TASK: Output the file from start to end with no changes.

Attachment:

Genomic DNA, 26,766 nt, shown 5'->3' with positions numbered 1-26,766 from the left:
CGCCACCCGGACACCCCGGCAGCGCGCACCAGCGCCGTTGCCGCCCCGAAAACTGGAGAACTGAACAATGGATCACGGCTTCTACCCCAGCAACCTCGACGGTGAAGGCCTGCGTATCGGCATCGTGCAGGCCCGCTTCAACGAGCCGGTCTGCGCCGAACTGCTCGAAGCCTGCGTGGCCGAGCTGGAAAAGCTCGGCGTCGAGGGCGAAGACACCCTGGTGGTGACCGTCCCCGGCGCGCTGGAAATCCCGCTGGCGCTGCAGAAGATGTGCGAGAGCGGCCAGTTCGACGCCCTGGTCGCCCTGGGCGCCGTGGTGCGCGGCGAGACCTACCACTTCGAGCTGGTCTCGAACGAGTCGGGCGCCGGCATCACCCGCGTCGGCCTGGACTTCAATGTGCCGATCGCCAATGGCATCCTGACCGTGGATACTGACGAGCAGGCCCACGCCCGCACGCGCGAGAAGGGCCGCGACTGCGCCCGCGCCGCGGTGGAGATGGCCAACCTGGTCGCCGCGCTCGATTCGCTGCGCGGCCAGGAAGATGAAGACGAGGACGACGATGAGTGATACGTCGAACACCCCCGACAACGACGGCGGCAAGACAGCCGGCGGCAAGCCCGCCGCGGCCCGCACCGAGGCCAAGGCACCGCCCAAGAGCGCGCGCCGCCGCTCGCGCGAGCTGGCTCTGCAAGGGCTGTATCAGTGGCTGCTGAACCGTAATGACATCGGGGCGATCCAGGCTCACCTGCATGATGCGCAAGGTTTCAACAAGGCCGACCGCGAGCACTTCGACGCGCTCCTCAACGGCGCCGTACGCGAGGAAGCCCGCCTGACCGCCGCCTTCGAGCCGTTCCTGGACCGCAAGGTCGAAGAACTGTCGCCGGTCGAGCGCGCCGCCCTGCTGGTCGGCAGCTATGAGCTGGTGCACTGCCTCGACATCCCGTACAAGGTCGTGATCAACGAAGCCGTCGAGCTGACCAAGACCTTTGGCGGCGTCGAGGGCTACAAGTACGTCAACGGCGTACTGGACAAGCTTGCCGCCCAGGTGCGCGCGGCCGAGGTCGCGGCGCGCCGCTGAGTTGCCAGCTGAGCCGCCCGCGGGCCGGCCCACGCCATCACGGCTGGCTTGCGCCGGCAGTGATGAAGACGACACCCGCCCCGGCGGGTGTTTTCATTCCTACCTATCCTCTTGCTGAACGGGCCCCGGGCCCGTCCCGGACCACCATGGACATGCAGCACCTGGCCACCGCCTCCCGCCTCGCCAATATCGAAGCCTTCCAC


Genomic DNA, 26,766 nt, shown 5'->3' with positions numbered 1-26,766 from the left:
CGCCACCCGGACACCCCGGCAGCGCGCACCAGCGCCGTTGCCGCCCCGAAAACTGGAGAACTGAACAATGGATCACGGCTTCTACCCCAGCAACCTCGACGGTGAAGGCCTGCGTATCGGCATCGTGCAGGCCCGCTTCAACGAGCCGGTCTGCGCCGAACTGCTCGAAGCCTGCGTGGCCGAGCTGGAAAAGCTCGGCGTCGAGGGCGAAGACACCCTGGTGGTGACCGTCCCCGGCGCGCTGGAAATCCCGCTGGCGCTGCAGAAGATGTGCGAGAGCGGCCAGTTCGACGCCCTGGTCGCCCTGGGCGCCGTGGTGCGCGGCGAGACCTACCACTTCGAGCTGGTCTCGAACGAGTCGGGCGCCGGCATCACCCGCGTCGGCCTGGACTTCAATGTGCCGATCGCCAATGGCATCCTGACCGTGGATACTGACGAGCAGGCCCACGCCCGCACGCGCGAGAAGGGCCGCGACTGCGCCCGCGCCGCGGTGGAGATGGCCAACCTGGTCGCCGCGCTCGATTCGCTGCGCGGCCAGGAAGATGAAGACGAGGACGACGATGAGTGATACGTCGAACACCCCCGACAACGACGGCGGCAAGACAGCCGGCGGCAAGCCCGCCGCGGCCCGCACCGAGGCCAAGGCACCGCCCAAGAGCGCGCGCCGCCGCTCGCGCGAGCTGGCTCTGCAAGGGCTGTATCAGTGGCTGCTGAACCGTAATGACATCGGGGCGATCCAGGCTCACCTGCATGATGCGCAAGGTTTCAACAAGGCCGACCGCGAGCACTTCGACGCGCTCCTCAACGGCGCCGTACGCGAGGAAGCCCGCCTGACCGCCGCCTTCGAGCCGTTCCTGGACCGCAAGGTCGAAGAACTGTCGCCGGTCGAGCGCGCCGCCCTGCTGGTCGGCAGCTATGAGCTGGTGCACTGCCTCGACATCCCGTACAAGGTCGTGATCAACGAAGCCGTCGAGCTGACCAAGACCTTTGGCGGCGTCGAGGGCTACAAGTACGTCAACGGCGTACTGGACAAGCTTGCCGCCCAGGTGCGCGCGGCCGAGGTCGCGGCGCGCCGCTGAGTTGCCAGCTGAGCCGCCCGCGGGCCGGCCCACGCCATCACGGCTGGCTTGCGCCGGCAGTGATGAAGACGACACCCGCCCCGGCGGGTGTTTTCATTCCTACCTATCCTCTTGCTGAACGGGCCCCGGGCCCGTCCCGGACCACCATGGACATGCAGCACCTGGCCACCGCCTCCCGCCTCGCCAATATCGAAGCCTTCCAC